Antalis UK has set out details of a new initiative whereby all material purchased from across its ranges of papers, packaging and visual communications can be carbon offset.
Working with partners from Forest Carbon and the World Land Trust, Antalis is now able to calculate the total kilograms of carbon emissions it takes to procure any material type including plastics, aluminium composite material and nylon.
Customers can purchase these ‘carbon credits’ to support the creation of new UK woodlands - via Forest Carbon and the Antalis Woodlands initiative - or preserve global forests via Forest Carbon in South America, or a World Land Trust project in Vietnam (pictured). There will also be a choice to support a blend of all three projects.
The new initiative will build on an ongoing effort from Antalis to protect the environment. Since 2006, the company has planted over eight million trees in the UK, as well as a further 2.5 million overseas – equating to the removal of more than 2.5 million tonnes of carbon dioxide from the atmosphere.
Speaking to FESPA.com about the new project, Matt Botfield, corporate social responsibility manager at Antalis UK & Ireland, said that with the environment becoming an increasingly important consideration for print companies, schemes such as this will help them boost their green credentials.
“Hardly a client conversation goes by these days without the environment and sustainability being brought up,” Botfield told FESPA.com. “We all have a moral and humanitarian imperative to get involved, but now we have a commercial one too.
“Businesses in the print industry that can offer a marketable sustainability proposition will have the edge over those that can’t. And whilst we’ve been able to offset the emissions of papers for some time - and purchase ‘greener’ papers - plastics, packaging and visual communication materials have been a tougher ask.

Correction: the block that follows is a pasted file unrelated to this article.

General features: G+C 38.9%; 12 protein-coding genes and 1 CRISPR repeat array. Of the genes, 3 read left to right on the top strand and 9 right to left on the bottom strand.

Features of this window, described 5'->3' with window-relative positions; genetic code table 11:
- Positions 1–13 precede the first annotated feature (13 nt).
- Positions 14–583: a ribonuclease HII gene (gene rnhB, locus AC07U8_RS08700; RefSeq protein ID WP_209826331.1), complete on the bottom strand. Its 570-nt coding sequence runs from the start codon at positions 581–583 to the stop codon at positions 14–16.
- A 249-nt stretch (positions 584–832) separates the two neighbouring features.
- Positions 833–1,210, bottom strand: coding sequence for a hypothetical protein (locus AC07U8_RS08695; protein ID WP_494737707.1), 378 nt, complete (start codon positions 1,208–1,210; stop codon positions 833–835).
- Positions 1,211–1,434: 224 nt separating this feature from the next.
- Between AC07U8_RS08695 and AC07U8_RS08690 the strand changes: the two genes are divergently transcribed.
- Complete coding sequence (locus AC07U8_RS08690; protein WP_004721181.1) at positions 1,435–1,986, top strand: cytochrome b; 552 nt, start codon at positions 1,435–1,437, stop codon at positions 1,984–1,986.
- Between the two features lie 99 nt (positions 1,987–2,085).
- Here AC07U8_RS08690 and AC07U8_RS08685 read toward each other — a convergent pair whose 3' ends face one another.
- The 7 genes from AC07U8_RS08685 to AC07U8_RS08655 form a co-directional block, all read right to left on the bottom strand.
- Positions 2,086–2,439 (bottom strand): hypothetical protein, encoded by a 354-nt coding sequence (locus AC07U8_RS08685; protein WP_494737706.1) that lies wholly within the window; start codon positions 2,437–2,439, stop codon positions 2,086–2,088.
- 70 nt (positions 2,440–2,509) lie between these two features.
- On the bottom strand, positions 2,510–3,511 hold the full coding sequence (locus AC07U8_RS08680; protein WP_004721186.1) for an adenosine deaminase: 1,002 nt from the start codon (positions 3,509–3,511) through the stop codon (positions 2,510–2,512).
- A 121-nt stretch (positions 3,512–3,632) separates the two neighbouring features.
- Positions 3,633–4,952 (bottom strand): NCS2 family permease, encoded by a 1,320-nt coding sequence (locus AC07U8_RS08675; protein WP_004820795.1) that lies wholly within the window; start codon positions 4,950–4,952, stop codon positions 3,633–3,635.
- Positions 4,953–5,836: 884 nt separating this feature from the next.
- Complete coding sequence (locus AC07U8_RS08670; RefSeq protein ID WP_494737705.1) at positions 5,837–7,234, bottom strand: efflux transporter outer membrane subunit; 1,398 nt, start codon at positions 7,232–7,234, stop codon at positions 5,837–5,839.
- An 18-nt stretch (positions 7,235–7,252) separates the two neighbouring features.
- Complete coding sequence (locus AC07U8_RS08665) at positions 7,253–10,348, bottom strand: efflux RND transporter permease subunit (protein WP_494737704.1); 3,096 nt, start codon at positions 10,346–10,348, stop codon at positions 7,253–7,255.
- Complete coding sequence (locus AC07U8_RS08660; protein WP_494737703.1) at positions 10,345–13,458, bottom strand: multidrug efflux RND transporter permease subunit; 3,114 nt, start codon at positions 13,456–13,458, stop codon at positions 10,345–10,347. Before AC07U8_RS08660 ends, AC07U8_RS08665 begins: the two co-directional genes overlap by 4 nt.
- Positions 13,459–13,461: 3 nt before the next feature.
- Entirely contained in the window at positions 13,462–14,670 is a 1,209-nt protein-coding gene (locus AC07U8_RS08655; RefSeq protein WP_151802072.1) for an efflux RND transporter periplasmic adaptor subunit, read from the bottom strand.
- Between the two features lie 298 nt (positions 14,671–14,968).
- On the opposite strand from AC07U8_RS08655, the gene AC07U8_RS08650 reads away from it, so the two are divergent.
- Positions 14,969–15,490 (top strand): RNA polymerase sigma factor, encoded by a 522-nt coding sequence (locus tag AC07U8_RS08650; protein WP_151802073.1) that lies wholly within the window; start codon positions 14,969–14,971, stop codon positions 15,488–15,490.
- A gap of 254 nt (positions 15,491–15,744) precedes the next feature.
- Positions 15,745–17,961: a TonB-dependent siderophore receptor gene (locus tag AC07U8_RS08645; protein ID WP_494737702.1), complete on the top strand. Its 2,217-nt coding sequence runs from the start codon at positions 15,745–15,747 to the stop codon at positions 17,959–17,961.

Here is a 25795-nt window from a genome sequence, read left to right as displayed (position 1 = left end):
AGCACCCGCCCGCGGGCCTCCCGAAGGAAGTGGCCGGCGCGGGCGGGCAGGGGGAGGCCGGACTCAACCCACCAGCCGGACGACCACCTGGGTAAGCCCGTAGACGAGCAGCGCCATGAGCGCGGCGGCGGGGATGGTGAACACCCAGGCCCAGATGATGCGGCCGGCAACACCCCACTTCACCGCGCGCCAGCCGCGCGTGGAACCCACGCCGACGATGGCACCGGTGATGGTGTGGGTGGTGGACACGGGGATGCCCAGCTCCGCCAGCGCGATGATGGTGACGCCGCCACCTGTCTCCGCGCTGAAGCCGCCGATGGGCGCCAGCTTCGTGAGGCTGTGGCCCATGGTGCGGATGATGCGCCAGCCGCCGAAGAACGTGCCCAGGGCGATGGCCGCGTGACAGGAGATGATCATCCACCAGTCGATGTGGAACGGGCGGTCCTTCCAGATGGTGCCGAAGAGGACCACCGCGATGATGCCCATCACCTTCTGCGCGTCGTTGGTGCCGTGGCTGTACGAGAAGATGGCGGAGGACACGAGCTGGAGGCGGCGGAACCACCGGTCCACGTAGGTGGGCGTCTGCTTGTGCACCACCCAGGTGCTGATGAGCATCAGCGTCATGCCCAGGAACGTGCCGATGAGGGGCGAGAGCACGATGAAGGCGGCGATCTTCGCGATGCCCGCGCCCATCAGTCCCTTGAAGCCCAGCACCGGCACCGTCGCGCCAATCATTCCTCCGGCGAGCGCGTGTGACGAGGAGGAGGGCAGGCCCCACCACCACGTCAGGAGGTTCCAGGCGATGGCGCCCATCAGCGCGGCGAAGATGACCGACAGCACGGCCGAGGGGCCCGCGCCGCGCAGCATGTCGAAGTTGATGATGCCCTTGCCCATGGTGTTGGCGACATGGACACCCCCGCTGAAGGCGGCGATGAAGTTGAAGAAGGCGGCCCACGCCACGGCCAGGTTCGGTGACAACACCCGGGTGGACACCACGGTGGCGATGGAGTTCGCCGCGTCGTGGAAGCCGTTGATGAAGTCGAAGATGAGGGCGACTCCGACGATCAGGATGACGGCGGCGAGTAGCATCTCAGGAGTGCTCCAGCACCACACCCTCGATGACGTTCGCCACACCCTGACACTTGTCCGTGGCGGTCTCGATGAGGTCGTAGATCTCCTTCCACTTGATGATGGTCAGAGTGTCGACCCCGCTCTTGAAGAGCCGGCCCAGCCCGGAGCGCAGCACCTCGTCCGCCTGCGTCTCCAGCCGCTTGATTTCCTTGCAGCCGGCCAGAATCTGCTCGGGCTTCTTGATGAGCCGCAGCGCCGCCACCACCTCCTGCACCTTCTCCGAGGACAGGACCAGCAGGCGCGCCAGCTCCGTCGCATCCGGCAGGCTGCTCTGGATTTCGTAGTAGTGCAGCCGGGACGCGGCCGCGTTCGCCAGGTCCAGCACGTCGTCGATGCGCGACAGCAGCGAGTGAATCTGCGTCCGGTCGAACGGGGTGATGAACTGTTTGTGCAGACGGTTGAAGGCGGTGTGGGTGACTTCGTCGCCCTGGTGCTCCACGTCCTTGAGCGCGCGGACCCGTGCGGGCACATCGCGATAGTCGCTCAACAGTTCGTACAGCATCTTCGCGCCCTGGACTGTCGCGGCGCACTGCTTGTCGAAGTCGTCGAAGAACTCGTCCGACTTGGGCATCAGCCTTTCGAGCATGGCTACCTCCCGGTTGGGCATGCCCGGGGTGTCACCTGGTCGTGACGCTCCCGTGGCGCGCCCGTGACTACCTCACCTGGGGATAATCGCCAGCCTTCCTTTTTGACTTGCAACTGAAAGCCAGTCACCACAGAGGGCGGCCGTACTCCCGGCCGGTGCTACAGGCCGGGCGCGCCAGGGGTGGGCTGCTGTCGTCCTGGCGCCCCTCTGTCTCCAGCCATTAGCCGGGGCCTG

“So we’ve worked with our partners to ensure we can calculate an accurate carbon figure for the production and distribution of these types of materials so that everyone – regardless of their business or basket of goods – can get involved and be more eco-conscious.”
Botfield noted there is no need to sign up or commit to a retainer in order to take advantage of the service, explaining that even if a printing company only has one customer who places a key focus on the environment, then the print company can choose to carbon balance that one job or project.
“This isn’t a new focus for us, we’ve got a strong and active sustainability thread through all that we do and work hard with our suppliers and customers to ensure that this is a priority across the industry,” Botfield said.
“That said, we can always be doing more, and need to keep pushing advances in practices and technology and do all we can to lessen our collective impact on our planet.”
by Rob Fletcher